However, production volumes will nevertheless show a clear increase compared to last year.

This situation of course leads prices in this harvest period to run out of steam.

Consequentially, on Euronext, prices recorded a further decline yesterday after the recent highs observed at the start of the week.

In maize, prices also show a decline in the new harvest, thus adjusting in terms of price with feed straw cereals.

On Euronext, the prices of old-harvest corn are however still strong.

The August 2021 deadline is thus approaching its highs, thus erasing the decline observed since the beginning of June.

Rapeseed harvesting is progressing with good surprises reported in terms of yield.

Despite everything, the market remains tight and remains very influenced by the situation, particularly on the Canadian canola market.

So after a sharp decline during the day, rapeseed prices on Euronext closed the session up yesterday.

From the Black Sea basin, hotter weather maps for the eastern EU and Black Sea region gaining some focus with a few concerns building about adverse impacts to corn crops, though it is great weather for wheat/barley harvest.

Spring wheat areas in Russia also remain threatened by drought.

Meantime, USDA raised its estimates for Romanian wheat production, citing better-than-expected rainfall totals, moving it to 349.1 million bushels – a year-over-year increase of 58%, if realized.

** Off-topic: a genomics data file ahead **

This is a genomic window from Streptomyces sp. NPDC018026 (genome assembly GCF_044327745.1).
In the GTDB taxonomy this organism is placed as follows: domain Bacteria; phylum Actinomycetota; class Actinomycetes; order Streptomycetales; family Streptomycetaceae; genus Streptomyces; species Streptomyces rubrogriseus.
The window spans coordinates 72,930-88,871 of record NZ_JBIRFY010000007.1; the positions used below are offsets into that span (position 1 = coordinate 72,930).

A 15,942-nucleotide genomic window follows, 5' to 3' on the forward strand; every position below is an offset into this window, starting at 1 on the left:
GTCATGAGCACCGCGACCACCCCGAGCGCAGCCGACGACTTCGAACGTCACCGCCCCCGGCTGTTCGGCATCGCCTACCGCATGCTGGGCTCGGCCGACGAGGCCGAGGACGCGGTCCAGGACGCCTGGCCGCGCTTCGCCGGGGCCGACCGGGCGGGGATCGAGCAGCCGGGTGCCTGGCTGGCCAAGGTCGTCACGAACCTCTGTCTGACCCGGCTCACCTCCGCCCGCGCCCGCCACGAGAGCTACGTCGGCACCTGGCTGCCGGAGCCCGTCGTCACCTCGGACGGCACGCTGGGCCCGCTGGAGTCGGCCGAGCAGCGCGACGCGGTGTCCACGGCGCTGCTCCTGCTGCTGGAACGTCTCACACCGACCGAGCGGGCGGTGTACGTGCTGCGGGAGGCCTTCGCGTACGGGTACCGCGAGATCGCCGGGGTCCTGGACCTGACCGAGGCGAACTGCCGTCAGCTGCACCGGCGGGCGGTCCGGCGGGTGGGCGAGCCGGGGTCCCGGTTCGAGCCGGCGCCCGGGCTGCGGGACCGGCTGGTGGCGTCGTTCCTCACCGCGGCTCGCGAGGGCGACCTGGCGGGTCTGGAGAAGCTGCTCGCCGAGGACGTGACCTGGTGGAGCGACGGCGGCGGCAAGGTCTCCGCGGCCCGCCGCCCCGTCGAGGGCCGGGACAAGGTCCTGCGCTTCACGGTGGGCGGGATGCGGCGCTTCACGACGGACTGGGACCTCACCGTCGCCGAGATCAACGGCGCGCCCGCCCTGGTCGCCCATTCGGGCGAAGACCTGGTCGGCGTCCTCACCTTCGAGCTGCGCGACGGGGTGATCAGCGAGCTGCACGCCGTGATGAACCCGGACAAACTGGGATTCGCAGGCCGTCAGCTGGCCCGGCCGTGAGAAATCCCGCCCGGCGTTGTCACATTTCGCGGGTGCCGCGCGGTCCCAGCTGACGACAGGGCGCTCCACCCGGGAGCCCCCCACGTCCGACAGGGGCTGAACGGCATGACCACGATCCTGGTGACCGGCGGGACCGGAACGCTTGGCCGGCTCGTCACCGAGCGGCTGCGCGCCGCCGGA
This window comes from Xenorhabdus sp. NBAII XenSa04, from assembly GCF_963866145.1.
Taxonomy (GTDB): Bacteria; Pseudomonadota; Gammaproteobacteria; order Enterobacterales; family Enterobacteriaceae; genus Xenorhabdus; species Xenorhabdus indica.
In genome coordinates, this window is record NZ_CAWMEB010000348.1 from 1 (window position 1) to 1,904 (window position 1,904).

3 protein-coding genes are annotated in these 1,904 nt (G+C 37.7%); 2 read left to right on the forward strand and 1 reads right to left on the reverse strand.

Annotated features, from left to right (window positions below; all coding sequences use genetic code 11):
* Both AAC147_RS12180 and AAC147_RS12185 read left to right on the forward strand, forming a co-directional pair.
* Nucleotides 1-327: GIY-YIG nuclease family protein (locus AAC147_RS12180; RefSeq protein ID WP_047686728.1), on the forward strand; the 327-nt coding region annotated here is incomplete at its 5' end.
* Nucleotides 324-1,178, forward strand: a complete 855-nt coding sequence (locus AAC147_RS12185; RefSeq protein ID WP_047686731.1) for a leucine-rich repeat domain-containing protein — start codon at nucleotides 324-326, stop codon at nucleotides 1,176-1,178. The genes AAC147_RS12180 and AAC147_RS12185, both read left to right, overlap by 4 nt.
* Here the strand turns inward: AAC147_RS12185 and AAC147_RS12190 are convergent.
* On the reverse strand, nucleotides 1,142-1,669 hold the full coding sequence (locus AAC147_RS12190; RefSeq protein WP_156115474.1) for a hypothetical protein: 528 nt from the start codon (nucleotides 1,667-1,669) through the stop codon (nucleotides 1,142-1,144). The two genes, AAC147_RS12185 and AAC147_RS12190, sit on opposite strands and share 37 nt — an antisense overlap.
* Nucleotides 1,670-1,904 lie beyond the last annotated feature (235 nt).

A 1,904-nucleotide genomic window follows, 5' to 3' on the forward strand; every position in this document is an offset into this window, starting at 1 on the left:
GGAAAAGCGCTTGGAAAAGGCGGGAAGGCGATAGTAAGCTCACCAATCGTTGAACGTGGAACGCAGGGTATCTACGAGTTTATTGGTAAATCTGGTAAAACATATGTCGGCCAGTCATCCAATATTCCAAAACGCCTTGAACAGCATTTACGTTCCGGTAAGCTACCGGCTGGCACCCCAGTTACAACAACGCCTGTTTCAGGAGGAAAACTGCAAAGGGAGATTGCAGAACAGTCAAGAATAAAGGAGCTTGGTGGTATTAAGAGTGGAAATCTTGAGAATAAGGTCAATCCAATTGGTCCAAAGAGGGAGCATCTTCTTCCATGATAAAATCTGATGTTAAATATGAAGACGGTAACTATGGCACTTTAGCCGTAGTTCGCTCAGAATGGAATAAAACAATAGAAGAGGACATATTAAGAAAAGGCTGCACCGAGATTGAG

In contrast, the severe thunderstorms observed in Ukraine are currently causing several difficulties due to overflowing rivers.

Harvesting should, in the most affected areas, slow down all the more as the risks of lodging were high on cereals.

The rising water levels are also impacting certain port facilities temporarily, without however for the time being really hampering the country’s loading activity.

The latest official statistics showed in Ukraine on July 1 an increase in wheat stock volumes to 1.74 Mt, an increase of + 4% compared to the previous year.

This volume was above all present among producers estimated at 1.18 Mt.

In corn, the volumes still stored also increased compared to July 2020 with 2.29 Mt in stock, i.e. + 13%.

On July 1, the stock at producers stood at 1.56 Mt. In barley, on the other hand, volumes fell compared to the previous year, reaching 1.07 Mt on July 1, in connection with sustained export activity.

From Australia. local markets were quiet yesterday with bids off a hair on the weaker boards for wheat and barley, but little activity.

Canola continuing to track global markets and would be looking to start today back up again slightly, after the overnight board move.

Extended run weather maps still flirting with another storm event for WA.

Internationally, South Korea’s state-backed Agro-Fisheries & Food Trade Corp. has bought about 4,000 tonnes of soybeans free of genetically-modified organisms (GMOs) in an international tender for about 7,600 tones which closed on Wednesday.

In fact, one 4,000 tonnes consignment was purchased at an estimated $948.72 a tonne c&f from trading house SingSong for arrival between Sept. 10 and Oct. 20.

While offers for around 3,600 tonnes sought were rejected and no purchase made.

We wish you a good day.